Bhutan has fully vaccinated 90% of its eligible adult population in just seven days

·3-min read
This photograph provided by Unicef shows monks from Paro’s monastic body performing a ritual as 500,000 doses of Moderna vaccine gifted from the United States arrive at Paro International  (AP)
This photograph provided by Unicef shows monks from Paro’s monastic body performing a ritual as 500,000 doses of Moderna vaccine gifted from the United States arrive at Paro International (AP)

Bhutan has fully inoculated 90 per cent of its eligible adult population against Covid-19 within a week, an achievement that the Unicef has hailed as a vaccine “success story” in one of the world’s remotest regions.

The Himalayan kingdom of Bhutan with a tiny population of 800,000 administered 454,000 shots in the last seven days, which is more than 85 per cent of its adult population, its health ministry said on Tuesday.

The mass vaccination drive was applauded by Unicef representative Will Parks, who called Bhutan a “beacon of hope” in Asia, which is struggling with vaccine hesitancy and subsequently slow rollout for its huge population.

He said it is “arguably the fastest vaccination campaign to be executed during a pandemic.”

Bhutan started its vaccination drive in April after neighbouring India sent the first set of 550,000 shots of AstraZeneca vaccines. It ended up using all the shots to inoculate its population with the first dose.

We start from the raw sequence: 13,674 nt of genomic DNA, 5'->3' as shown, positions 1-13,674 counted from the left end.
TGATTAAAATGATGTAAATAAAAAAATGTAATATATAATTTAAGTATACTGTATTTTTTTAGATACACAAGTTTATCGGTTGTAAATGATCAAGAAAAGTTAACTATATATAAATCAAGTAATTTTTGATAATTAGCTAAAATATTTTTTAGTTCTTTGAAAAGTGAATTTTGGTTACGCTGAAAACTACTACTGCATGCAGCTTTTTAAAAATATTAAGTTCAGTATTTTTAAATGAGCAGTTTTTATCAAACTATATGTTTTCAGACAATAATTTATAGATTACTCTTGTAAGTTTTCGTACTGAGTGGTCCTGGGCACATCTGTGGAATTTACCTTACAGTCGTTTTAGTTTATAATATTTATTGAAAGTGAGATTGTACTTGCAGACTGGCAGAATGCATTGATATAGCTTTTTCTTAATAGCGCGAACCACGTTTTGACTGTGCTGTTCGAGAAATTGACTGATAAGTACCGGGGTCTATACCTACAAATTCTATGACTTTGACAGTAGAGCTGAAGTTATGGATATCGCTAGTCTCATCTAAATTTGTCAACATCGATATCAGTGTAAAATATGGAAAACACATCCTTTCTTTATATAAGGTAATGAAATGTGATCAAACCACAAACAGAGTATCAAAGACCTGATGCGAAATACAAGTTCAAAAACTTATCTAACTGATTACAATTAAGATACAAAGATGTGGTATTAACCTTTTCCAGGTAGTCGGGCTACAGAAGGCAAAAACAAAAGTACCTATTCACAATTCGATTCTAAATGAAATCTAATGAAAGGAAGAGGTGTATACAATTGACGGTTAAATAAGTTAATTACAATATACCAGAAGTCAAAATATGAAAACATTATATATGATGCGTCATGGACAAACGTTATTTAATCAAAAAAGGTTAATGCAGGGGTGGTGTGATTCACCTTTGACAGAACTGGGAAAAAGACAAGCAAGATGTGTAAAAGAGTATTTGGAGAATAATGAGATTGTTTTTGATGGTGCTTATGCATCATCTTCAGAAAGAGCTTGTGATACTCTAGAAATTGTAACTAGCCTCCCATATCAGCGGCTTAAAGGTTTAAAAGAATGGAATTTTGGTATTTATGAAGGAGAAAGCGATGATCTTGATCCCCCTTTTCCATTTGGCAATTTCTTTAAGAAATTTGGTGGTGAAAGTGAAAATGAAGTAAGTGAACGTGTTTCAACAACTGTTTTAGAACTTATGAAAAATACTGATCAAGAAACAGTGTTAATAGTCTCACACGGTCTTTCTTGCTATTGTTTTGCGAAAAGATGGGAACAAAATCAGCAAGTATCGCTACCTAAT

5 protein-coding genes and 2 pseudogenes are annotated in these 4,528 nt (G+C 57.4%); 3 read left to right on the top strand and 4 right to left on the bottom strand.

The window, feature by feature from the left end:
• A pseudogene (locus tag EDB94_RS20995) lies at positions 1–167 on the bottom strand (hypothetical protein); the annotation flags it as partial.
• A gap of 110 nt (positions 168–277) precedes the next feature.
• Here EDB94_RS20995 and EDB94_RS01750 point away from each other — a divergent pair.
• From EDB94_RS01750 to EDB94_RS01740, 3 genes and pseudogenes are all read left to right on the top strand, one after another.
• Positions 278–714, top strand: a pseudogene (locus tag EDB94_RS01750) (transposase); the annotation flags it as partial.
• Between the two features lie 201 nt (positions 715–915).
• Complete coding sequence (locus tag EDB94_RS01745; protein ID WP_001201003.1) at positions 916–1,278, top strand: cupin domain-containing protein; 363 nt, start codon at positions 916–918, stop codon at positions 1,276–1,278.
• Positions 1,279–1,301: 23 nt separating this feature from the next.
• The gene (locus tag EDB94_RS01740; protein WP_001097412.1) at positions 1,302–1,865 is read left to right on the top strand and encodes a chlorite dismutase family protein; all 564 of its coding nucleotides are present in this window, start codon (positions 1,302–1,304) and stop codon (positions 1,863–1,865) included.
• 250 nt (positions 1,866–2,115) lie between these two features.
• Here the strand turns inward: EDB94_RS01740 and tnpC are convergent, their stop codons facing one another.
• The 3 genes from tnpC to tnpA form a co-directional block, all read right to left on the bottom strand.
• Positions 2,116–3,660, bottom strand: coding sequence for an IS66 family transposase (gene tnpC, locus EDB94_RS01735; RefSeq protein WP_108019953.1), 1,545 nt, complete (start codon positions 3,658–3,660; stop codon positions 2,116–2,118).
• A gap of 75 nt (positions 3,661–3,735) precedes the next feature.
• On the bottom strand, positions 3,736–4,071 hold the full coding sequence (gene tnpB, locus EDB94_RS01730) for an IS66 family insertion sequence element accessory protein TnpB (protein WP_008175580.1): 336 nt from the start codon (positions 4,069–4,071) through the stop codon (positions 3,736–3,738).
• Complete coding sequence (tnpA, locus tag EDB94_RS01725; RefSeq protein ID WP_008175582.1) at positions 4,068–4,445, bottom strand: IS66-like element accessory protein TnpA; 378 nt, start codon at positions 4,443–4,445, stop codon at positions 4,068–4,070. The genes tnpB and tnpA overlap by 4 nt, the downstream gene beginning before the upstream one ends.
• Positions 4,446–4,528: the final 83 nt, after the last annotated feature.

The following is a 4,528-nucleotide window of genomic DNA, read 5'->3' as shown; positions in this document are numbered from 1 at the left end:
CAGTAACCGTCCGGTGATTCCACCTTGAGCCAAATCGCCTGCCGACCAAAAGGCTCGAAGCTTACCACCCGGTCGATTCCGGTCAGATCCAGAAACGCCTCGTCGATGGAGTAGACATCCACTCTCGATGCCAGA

But the vaccination drive received a setback after India, a major supplier of the AstraZeneca shot, halted exports after it struggled to meet the rising demand at home and infections surged.

Thimpu made an appeal for donations from countries and the World Health Organisation after the time gap between the first dose and second dose grew and concerns mounted.

Bhutan again kicked off the drive last week after half a million doses of Moderna vaccine were donated by the US under the Covax program, a Covax, WHO and CEPI-led initiative for equitable distribution of vaccines.

Another set of 250,000 shots of AstraZeneca were also received from Denmark in mid-July.

“Our aim is to achieve herd immunity among our population in the shortest possible time to avert a major public health crisis,” Dechen Wangmo, Bhutan’s health minister, told The Associated Press.

The country is yet to receive shots of Pfizer and Sinopharm from Croatia, Bulgaria, China and several others.

The government has also purchased around 200,000 shots of Pfizer that would be delivered in later months of 2021.

Bhutan’s small population helped in achieving the milestone that is yet to be achieved by far more advanced western countries with more resources.

Bhutan also sent a strong and effective messaging from top officials to the people and had an established cold chain storage system, experts noted.

Dr Sonam Wangchuk, a member of Bhutan’s vaccination task force, said an army of more than 3,000 strong health workers at 1,200 vaccination centres, as well as volunteers, helped in ensuring that vaccines reached the remotest parts of the country.

“In some cases, health workers trekked for days through landslides and pouring rain to reach extremely remote villages atop steep mountains to administer doses to those unable to get to a centre,” he said.

Mr Parks noted that some 22,000 citizens who volunteered for the initiative were also crucial in raising awareness, dispelling misinformation and helping in mass screening and testing.

Bhutan’s success story is in contrast to several South Asian nations like India and Pakistan struggling to ramp up their vaccination rates where the drive is marred by vaccine hesitancy.

Additional reporting by agencies

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